By Michael Winter, USA TODAY
Because of congressional inaction, the U.S. Postal Service today defaulted on a $5.6 billion pre-payment for future retiree health benefits, the second such default in two months.
The Postal Service missed a $5.5 billion payment in August, bringing the missed pre-payments to $11.1 billion for the fiscal year that ended Sunday. Overall, the postal service expected a $15 billion deficit for last year, and a projected shortfall of $238 billion over the next 10 years.
Congress mandated the early funding in 2006. No other government agency or private business is required to make such over-payments.
Despite the defaults, "customers can be confident in the continued regular operations," Postmaster General Patrick Donahoe said in a statement.
"We will continue to deliver the mail and pay our employees and suppliers. Postal Service retirees and employees will also continue to receive their health benefits," Donahone said, noting that current retirees' health care is paid from the agency's general operating budget.
"Comprehensive reform of the laws governing the Postal Service is urgently needed in order for the Postal Service to fully implement its five-year business plan and return to long-term financial stability," Donahoe said.
Facing declining mail volume, the Postal Service has proposed several sweeping measures to reduce losses, including ending Saturday delivery, closing mail handling centers, reducing staffing, cutting local post office hours and starting new shipping services to compete with UPS and Fedex.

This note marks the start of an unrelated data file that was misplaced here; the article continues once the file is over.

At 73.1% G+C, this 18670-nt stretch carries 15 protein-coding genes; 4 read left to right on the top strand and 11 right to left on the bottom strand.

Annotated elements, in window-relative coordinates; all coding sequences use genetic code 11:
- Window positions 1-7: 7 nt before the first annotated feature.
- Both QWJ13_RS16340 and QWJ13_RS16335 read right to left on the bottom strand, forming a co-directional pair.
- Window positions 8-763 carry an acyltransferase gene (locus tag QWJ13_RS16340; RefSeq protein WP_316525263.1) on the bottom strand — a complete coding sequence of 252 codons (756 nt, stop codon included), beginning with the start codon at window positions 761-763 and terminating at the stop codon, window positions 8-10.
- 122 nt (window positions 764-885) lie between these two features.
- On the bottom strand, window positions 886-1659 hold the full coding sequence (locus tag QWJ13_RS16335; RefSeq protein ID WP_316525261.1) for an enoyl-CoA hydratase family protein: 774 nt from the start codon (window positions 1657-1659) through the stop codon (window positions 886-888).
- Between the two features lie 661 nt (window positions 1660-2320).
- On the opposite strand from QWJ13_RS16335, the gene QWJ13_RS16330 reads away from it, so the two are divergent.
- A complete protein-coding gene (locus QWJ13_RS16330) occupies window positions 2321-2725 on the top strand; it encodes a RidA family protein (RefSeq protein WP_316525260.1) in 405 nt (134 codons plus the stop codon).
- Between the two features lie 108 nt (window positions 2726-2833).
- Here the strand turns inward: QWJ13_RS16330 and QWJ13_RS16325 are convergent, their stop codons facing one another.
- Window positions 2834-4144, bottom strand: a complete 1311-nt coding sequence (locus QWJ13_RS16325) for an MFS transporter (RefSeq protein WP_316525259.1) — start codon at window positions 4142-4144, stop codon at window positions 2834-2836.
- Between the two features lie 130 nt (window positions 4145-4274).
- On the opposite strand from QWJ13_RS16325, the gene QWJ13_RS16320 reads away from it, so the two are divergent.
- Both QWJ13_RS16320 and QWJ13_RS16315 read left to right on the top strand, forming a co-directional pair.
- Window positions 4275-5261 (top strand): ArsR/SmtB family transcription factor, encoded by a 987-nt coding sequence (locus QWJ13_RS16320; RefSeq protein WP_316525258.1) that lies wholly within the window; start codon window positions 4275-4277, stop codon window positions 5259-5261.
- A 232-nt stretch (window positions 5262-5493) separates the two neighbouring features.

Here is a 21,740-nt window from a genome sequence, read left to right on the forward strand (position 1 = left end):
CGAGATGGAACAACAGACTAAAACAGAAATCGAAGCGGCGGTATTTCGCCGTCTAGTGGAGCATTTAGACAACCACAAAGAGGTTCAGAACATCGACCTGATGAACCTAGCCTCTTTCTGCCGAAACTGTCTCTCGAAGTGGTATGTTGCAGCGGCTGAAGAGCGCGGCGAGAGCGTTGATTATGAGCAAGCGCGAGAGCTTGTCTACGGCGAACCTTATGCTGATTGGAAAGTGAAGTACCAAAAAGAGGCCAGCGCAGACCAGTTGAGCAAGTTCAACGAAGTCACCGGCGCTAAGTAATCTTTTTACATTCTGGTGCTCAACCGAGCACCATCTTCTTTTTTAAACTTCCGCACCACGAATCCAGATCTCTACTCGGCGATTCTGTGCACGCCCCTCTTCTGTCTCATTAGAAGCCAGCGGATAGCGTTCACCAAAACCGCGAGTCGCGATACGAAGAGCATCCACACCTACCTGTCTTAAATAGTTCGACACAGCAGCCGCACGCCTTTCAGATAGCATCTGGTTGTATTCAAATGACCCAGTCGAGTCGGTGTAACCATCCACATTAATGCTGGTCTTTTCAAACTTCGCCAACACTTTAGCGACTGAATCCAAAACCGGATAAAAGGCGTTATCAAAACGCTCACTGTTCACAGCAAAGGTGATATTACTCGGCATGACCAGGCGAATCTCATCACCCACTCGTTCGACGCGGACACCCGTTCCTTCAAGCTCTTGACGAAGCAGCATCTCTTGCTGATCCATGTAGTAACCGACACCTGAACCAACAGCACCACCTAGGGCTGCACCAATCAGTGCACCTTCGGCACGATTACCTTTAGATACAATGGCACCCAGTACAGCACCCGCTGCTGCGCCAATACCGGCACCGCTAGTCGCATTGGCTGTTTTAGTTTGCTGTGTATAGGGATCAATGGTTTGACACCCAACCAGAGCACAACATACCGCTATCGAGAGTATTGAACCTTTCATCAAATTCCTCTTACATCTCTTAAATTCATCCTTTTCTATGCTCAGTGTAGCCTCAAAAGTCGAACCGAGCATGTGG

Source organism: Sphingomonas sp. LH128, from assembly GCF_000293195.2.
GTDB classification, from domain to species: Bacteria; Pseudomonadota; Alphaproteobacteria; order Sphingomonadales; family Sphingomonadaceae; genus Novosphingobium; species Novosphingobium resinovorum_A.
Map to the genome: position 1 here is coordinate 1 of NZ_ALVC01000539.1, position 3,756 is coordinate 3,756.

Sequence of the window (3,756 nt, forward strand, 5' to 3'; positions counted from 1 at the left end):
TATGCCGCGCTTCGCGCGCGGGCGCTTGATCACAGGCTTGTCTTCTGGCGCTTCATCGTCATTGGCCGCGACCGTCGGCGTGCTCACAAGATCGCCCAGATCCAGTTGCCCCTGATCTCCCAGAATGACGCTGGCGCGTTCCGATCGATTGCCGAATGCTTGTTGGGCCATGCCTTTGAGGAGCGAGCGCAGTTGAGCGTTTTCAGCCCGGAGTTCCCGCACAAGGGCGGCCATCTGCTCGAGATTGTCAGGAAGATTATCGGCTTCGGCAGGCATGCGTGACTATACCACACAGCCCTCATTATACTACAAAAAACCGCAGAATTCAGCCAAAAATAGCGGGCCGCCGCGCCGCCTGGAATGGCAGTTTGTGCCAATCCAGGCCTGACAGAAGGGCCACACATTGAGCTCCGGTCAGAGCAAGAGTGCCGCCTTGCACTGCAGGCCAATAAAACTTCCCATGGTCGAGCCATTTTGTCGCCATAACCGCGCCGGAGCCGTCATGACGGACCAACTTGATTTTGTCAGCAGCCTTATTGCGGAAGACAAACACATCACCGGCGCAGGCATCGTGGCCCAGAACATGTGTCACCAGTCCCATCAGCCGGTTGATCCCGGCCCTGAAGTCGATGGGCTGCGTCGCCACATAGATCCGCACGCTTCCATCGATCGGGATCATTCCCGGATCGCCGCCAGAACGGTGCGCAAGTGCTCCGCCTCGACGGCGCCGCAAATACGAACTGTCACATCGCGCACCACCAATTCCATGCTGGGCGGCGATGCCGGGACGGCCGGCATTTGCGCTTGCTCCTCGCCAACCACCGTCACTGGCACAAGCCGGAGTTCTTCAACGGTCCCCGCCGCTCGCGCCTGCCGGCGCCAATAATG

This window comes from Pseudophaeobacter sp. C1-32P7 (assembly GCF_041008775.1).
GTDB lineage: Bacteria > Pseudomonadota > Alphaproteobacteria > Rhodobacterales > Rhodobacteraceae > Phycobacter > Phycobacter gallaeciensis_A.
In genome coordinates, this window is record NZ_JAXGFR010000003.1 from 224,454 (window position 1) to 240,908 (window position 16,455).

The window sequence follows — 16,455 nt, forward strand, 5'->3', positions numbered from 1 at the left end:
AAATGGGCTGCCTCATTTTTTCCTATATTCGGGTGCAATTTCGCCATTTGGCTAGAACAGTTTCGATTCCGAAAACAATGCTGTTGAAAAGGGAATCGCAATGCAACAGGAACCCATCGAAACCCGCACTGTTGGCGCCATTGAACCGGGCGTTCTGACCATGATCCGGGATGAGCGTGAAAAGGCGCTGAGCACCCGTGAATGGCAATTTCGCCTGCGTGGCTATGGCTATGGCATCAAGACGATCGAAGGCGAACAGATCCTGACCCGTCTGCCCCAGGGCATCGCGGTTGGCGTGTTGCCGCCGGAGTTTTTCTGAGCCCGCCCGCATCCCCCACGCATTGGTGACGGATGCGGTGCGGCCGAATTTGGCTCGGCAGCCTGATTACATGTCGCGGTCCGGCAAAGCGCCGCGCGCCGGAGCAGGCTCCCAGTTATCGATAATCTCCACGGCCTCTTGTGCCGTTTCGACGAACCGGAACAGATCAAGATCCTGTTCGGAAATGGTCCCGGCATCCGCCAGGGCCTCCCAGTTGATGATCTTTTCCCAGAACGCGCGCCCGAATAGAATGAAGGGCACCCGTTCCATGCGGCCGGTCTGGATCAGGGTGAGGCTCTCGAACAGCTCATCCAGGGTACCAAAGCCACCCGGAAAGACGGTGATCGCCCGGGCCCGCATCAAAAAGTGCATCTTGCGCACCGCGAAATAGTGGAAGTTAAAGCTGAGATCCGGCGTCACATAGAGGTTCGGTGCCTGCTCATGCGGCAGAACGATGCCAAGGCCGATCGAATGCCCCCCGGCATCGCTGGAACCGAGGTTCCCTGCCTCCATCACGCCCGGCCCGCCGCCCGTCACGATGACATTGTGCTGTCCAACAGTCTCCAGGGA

The Senate has passed legislation to restructure the Postal Service that would allow it to tap into its retiree overpayments, allow some proposed changes, but not eliminate Saturday delivery. (Read a summary.) The House has declined to act on similar bills. Congress recessed last month until after the November election.
A spokeswoman for House Majority Leader Eric Cantor, R-Va., would not comment last week on whether the lame-duck session would take up postal-restructuring, says the Federal Times, published by Gannett, USDA TODAY's parent.
In reporting today's default, Government Executive writes, "Congress has punted on the question of a solution until after the election. Expect Congress to fight Postal Service efforts to put ending Saturday delivery on the table as well as closing many rural post offices." The four postal unions are also challenging proposals to shutter processing centers or reduce post office hours, and to end no-layoff guarantees in future contracts.
Before the August default, one of the unions, the National Association of Letter Carriers, noted in a press release that the Postal Service "already has $45 billion set aside for future retiree health benefits - more than any other organization in America - and yet Congress wants to drain still more from the USPS."